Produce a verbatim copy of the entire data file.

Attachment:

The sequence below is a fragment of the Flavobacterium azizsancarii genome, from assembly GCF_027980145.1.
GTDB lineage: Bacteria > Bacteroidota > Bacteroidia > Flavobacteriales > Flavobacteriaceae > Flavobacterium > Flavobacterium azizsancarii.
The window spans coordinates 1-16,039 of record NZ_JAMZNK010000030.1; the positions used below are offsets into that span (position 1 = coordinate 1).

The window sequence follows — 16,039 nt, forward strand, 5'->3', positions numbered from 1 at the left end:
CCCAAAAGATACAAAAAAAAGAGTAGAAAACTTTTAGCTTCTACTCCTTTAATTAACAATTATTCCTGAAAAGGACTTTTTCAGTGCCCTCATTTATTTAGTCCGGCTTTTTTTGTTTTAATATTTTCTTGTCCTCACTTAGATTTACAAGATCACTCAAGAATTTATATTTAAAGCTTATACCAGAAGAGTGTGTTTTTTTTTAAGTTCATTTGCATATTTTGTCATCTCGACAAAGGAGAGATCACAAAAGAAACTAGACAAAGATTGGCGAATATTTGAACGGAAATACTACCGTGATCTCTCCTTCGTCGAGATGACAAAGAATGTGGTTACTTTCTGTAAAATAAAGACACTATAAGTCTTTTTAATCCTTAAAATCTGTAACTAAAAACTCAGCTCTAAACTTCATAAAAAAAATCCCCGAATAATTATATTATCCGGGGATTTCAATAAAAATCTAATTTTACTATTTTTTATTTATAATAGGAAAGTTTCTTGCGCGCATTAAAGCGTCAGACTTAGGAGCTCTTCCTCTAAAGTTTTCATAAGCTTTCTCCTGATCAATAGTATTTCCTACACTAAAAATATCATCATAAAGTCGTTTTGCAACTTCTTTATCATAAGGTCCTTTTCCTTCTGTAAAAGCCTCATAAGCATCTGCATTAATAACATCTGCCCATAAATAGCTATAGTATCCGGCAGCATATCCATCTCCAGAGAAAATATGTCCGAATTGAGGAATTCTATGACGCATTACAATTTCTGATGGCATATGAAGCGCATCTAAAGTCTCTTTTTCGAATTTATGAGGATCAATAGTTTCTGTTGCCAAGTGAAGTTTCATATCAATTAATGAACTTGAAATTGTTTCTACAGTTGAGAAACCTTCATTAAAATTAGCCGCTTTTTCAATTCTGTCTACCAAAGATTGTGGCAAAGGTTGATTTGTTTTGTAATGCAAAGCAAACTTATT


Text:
The sequence below is a fragment of the Flavobacterium azizsancarii genome, from assembly GCF_027980145.1.
GTDB lineage: Bacteria > Bacteroidota > Bacteroidia > Flavobacteriales > Flavobacteriaceae > Flavobacterium > Flavobacterium azizsancarii.
The window spans coordinates 1-16,039 of record NZ_JAMZNK010000030.1; the positions used below are offsets into that span (position 1 = coordinate 1).

The window sequence follows — 16,039 nt, forward strand, 5'->3', positions numbered from 1 at the left end:
CCCAAAAGATACAAAAAAAAGAGTAGAAAACTTTTAGCTTCTACTCCTTTAATTAACAATTATTCCTGAAAAGGACTTTTTCAGTGCCCTCATTTATTTAGTCCGGCTTTTTTTGTTTTAATATTTTCTTGTCCTCACTTAGATTTACAAGATCACTCAAGAATTTATATTTAAAGCTTATACCAGAAGAGTGTGTTTTTTTTTAAGTTCATTTGCATATTTTGTCATCTCGACAAAGGAGAGATCACAAAAGAAACTAGACAAAGATTGGCGAATATTTGAACGGAAATACTACCGTGATCTCTCCTTCGTCGAGATGACAAAGAATGTGGTTACTTTCTGTAAAATAAAGACACTATAAGTCTTTTTAATCCTTAAAATCTGTAACTAAAAACTCAGCTCTAAACTTCATAAAAAAAATCCCCGAATAATTATATTATCCGGGGATTTCAATAAAAATCTAATTTTACTATTTTTTATTTATAATAGGAAAGTTTCTTGCGCGCATTAAAGCGTCAGACTTAGGAGCTCTTCCTCTAAAGTTTTCATAAGCTTTCTCCTGATCAATAGTATTTCCTACACTAAAAATATCATCATAAAGTCGTTTTGCAACTTCTTTATCATAAGGTCCTTTTCCTTCTGTAAAAGCCTCATAAGCATCTGCATTAATAACATCTGCCCATAAATAGCTATAGTATCCGGCAGCATATCCATCTCCAGAGAAAATATGTCCGAATTGAGGAATTCTATGACGCATTACAATTTCTGATGGCATATGAAGCGCATCTAAAGTCTCTTTTTCGAATTTATGAGGATCAATAGTTTCTGTTGCCAAGTGAAGTTTCATATCAATTAATGAACTTGAAATTGTTTCTACAGTTGAGAAACCTTCATTAAAATTAGCCGCTTTTTCAATTCTGTCTACCAAAGATTGTGGCAAAGGTTGATTTGTTTTGTAATGCAAAGCAAACTTATT